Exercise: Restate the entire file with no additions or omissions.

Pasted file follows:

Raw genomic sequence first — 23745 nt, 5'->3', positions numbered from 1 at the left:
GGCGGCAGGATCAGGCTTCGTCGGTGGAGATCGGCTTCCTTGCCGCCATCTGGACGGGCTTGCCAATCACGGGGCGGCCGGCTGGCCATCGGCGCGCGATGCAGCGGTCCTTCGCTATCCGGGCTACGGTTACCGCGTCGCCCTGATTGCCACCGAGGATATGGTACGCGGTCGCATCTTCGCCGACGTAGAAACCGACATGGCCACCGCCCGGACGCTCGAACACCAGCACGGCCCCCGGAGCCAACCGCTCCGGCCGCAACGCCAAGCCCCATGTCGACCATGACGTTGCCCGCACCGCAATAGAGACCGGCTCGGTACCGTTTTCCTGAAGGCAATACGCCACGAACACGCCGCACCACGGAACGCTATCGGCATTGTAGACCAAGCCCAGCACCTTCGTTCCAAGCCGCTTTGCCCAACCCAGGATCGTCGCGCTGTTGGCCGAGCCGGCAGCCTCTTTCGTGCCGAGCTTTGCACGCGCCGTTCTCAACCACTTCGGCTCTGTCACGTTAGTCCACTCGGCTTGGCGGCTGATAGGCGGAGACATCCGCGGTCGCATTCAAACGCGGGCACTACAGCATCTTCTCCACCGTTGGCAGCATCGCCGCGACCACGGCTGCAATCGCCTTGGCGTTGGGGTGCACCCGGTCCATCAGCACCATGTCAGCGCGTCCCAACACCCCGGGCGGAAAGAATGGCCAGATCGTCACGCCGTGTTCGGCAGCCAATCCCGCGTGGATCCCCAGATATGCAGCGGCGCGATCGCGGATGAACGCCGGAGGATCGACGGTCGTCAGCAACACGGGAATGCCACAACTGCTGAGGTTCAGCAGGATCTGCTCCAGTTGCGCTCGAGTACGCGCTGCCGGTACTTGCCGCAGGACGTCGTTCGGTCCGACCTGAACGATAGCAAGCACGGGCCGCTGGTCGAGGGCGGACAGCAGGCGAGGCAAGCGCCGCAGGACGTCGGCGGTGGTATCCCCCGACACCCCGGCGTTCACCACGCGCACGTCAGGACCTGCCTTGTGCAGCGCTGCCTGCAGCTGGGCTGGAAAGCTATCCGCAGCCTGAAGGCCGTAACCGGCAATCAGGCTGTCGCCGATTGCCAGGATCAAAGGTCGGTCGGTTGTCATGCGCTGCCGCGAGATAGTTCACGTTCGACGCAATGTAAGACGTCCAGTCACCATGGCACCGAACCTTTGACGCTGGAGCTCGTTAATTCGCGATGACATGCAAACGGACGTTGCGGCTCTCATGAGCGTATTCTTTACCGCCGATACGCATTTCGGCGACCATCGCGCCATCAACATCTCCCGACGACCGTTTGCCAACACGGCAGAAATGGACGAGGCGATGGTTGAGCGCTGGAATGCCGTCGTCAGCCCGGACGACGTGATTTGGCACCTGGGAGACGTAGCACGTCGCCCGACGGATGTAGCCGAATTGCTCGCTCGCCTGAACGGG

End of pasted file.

Raw genomic sequence first — 23745 nt, 5'->3', positions numbered from 1 at the left:
GGCGGCAGGATCAGGCTTCGTCGGTGGAGATCGGCTTCCTTGCCGCCATCTGGACGGGCTTGCCAATCACGGGGCGGCCGGCTGGCCATCGGCGCGCGATGCAGCGGTCCTTCGCTATCCGGGCTACGGTTACCGCGTCGCCCTGATTGCCACCGAGGATATGGTACGCGGTCGCATCTTCGCCGACGTAGAAACCGACATGGCCACCGCCCGGACGCTCGAACACCAGCACGGCCCCCGGAGCCAACCGCTCCGGCCGCAACGCCAAGCCCCATGTCGACCATGACGTTGCCCGCACCGCAATAGAGACCGGCTCGGTACCGTTTTCCTGAAGGCAATACGCCACGAACACGCCGCACCACGGAACGCTATCGGCATTGTAGACCAAGCCCAGCACCTTCGTTCCAAGCCGCTTTGCCCAACCCAGGATCGTCGCGCTGTTGGCCGAGCCGGCAGCCTCTTTCGTGCCGAGCTTTGCACGCGCCGTTCTCAACCACTTCGGCTCTGTCACGTTAGTCCACTCGGCTTGGCGGCTGATAGGCGGAGACATCCGCGGTCGCATTCAAACGCGGGCACTACAGCATCTTCTCCACCGTTGGCAGCATCGCCGCGACCACGGCTGCAATCGCCTTGGCGTTGGGGTGCACCCGGTCCATCAGCACCATGTCAGCGCGTCCCAACACCCCGGGCGGAAAGAATGGCCAGATCGTCACGCCGTGTTCGGCAGCCAATCCCGCGTGGATCCCCAGATATGCAGCGGCGCGATCGCGGATGAACGCCGGAGGATCGACGGTCGTCAGCAACACGGGAATGCCACAACTGCTGAGGTTCAGCAGGATCTGCTCCAGTTGCGCTCGAGTACGCGCTGCCGGTACTTGCCGCAGGACGTCGTTCGGTCCGACCTGAACGATAGCAAGCACGGGCCGCTGGTCGAGGGCGGACAGCAGGCGAGGCAAGCGCCGCAGGACGTCGGCGGTGGTATCCCCCGACACCCCGGCGTTCACCACGCGCACGTCAGGACCTGCCTTGTGCAGCGCTGCCTGCAGCTGGGCTGGAAAGCTATCCGCAGCCTGAAGGCCGTAACCGGCAATCAGGCTGTCGCCGATTGCCAGGATCAAAGGTCGGTCGGTTGTCATGCGCTGCCGCGAGATAGTTCACGTTCGACGCAATGTAAGACGTCCAGTCACCATGGCACCGAACCTTTGACGCTGGAGCTCGTTAATTCGCGATGACATGCAAACGGACGTTGCGGCTCTCATGAGCGTATTCTTTACCGCCGATACGCATTTCGGCGACCATCGCGCCATCAACATCTCCCGACGACCGTTTGCCAACACGGCAGAAATGGACGAGGCGATGGTTGAGCGCTGGAATGCCGTCGTCAGCCCGGACGACGTGATTTGGCACCTGGGAGACGTAGCACGTCGCCCGACGGATGTAGCCGAATTGCTCGCTCGCCTGAACGGG